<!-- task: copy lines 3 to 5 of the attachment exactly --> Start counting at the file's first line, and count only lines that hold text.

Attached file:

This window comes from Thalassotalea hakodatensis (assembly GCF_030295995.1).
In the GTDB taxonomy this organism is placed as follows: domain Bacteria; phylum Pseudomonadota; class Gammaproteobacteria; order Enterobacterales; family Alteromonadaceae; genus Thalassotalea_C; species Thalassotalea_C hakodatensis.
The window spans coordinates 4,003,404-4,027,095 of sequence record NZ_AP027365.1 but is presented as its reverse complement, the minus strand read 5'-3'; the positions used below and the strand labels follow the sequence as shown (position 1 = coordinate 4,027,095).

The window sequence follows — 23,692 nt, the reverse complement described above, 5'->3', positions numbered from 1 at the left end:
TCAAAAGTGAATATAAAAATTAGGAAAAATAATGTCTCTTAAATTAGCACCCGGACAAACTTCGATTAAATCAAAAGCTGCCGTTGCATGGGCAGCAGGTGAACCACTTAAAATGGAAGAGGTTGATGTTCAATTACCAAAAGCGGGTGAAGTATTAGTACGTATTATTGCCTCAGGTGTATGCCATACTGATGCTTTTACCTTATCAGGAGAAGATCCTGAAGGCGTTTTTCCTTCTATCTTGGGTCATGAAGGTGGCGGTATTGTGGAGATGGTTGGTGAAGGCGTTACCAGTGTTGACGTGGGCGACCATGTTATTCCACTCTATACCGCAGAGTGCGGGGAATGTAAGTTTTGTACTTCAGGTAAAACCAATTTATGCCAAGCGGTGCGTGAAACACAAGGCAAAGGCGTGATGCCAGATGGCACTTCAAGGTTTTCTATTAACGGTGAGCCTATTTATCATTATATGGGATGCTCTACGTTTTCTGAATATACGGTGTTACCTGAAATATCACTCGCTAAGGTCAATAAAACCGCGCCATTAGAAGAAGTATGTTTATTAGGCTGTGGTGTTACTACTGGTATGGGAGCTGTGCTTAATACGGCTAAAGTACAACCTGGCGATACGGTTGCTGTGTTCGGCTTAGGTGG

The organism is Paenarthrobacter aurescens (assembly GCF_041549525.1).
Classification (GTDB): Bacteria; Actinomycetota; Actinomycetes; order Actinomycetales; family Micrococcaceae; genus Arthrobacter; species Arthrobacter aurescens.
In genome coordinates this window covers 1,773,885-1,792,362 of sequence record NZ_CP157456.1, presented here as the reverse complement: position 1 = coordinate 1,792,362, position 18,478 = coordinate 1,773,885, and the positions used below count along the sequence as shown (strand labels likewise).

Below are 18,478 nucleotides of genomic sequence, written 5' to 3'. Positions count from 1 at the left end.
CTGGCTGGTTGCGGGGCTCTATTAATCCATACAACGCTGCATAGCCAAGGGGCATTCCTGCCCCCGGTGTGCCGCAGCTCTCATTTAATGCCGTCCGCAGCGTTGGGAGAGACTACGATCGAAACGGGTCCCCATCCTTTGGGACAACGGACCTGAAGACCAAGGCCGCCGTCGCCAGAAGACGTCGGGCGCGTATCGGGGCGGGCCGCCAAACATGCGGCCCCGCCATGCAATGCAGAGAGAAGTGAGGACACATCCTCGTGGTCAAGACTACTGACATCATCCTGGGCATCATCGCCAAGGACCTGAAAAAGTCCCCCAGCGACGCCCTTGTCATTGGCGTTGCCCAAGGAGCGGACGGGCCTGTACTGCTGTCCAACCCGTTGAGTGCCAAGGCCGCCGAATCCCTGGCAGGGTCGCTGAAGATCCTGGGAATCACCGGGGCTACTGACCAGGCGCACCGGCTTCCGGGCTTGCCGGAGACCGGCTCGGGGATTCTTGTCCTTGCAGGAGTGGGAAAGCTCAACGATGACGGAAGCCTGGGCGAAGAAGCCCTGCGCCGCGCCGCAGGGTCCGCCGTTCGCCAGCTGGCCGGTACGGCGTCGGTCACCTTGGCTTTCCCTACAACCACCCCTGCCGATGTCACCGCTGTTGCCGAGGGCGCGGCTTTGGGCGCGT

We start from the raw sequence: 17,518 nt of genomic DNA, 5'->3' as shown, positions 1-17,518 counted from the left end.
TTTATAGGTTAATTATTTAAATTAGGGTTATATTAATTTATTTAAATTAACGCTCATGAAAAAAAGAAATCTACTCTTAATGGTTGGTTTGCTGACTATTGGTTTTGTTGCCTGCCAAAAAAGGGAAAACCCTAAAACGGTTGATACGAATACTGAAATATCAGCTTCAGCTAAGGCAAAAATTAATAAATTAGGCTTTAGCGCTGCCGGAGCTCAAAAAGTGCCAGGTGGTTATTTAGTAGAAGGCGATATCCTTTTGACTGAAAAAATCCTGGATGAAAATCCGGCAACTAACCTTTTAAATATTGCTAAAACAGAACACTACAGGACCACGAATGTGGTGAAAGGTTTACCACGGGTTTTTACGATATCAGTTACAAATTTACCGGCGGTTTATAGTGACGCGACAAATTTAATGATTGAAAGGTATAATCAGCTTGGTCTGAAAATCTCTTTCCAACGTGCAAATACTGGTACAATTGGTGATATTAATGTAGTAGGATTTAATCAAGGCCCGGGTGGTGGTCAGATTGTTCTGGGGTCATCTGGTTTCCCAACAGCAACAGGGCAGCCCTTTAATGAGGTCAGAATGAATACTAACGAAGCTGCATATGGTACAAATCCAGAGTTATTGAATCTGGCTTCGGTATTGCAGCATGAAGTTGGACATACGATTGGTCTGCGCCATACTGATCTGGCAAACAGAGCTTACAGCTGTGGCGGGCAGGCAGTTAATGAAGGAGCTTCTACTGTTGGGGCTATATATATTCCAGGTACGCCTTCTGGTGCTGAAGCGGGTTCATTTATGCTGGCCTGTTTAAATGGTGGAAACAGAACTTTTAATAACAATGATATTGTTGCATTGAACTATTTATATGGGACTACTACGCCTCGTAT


The window spans coordinates 4,003,404-4,027,095 of sequence record NZ_AP027365.1 but is presented as its reverse complement, the minus strand read 5'-3'; the positions used below and the strand labels follow the sequence as shown (position 1 = coordinate 4,027,095).

The window sequence follows — 23,692 nt, the reverse complement described above, 5'->3', positions numbered from 1 at the left end:
TCAAAAGTGAATATAAAAATTAGGAAAAATAATGTCTCTTAAATTAGCACCCGGACAAACTTCGATTAAATCAAAAGCTGCCGTTGCATGGGCAGCAGGTGAACCACTTAAAATGGAAGAGGTTGATGTTCAATTACCAAAAGCGGGTGAAGTATTAGTACGTATTATTGCCTCAGGTGTATGCCATACTGATGCTTTTACCTTATCAGGAGAAGATCCTGAAGGCGTTTTTCCTTCTATCTTGGGTCATGAAGGTGGCGGTATTGTGGAGATGGTTGGTGAAGGCGTTACCAGTGTTGACGTGGGCGACCATGTTATTCCACTCTATACCGCAGAGTGCGGGGAATGTAAGTTTTGTACTTCAGGTAAAACCAATTTATGCCAAGCGGTGCGTGAAACACAAGGCAAAGGCGTGATGCCAGATGGCACTTCAAGGTTTTCTATTAACGGTGAGCCTATTTATCATTATATGGGATGCTCTACGTTTTCTGAATATACGGTGTTACCTGAAATATCACTCGCTAAGGTCAATAAAACCGCGCCATTAGAAGAAGTATGTTTATTAGGCTGTGGTGTTACTACTGGTATGGGAGCTGTGCTTAATACGGCTAAAGTACAACCTGGCGATACGGTTGCTGTGTTCGGCTTAGGTGG